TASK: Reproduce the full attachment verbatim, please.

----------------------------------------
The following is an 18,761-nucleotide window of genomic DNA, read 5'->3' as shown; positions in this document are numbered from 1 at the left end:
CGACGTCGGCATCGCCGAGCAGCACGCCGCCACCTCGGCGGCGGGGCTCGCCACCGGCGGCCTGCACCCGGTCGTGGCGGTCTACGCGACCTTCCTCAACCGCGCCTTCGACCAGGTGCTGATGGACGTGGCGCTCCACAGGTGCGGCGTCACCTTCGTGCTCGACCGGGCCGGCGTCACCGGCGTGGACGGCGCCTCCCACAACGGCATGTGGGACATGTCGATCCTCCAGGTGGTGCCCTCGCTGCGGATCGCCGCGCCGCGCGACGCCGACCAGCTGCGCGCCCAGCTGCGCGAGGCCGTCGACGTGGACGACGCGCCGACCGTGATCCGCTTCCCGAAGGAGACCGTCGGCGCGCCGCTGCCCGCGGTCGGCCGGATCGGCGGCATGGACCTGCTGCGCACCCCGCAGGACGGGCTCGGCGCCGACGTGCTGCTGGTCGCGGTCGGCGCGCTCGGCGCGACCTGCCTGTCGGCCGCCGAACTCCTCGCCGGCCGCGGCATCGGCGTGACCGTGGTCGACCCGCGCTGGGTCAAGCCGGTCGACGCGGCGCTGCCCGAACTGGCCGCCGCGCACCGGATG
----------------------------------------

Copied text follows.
The following is an 18,761-nucleotide window of genomic DNA, read 5'->3' as shown; positions in this document are numbered from 1 at the left end:
CGACGTCGGCATCGCCGAGCAGCACGCCGCCACCTCGGCGGCGGGGCTCGCCACCGGCGGCCTGCACCCGGTCGTGGCGGTCTACGCGACCTTCCTCAACCGCGCCTTCGACCAGGTGCTGATGGACGTGGCGCTCCACAGGTGCGGCGTCACCTTCGTGCTCGACCGGGCCGGCGTCACCGGCGTGGACGGCGCCTCCCACAACGGCATGTGGGACATGTCGATCCTCCAGGTGGTGCCCTCGCTGCGGATCGCCGCGCCGCGCGACGCCGACCAGCTGCGCGCCCAGCTGCGCGAGGCCGTCGACGTGGACGACGCGCCGACCGTGATCCGCTTCCCGAAGGAGACCGTCGGCGCGCCGCTGCCCGCGGTCGGCCGGATCGGCGGCATGGACCTGCTGCGCACCCCGCAGGACGGGCTCGGCGCCGACGTGCTGCTGGTCGCGGTCGGCGCGCTCGGCGCGACCTGCCTGTCGGCCGCCGAACTCCTCGCCGGCCGCGGCATCGGCGTGACCGTGGTCGACCCGCGCTGGGTCAAGCCGGTCGACGCGGCGCTGCCCGAACTGGCCGCCGCGCACCGGATG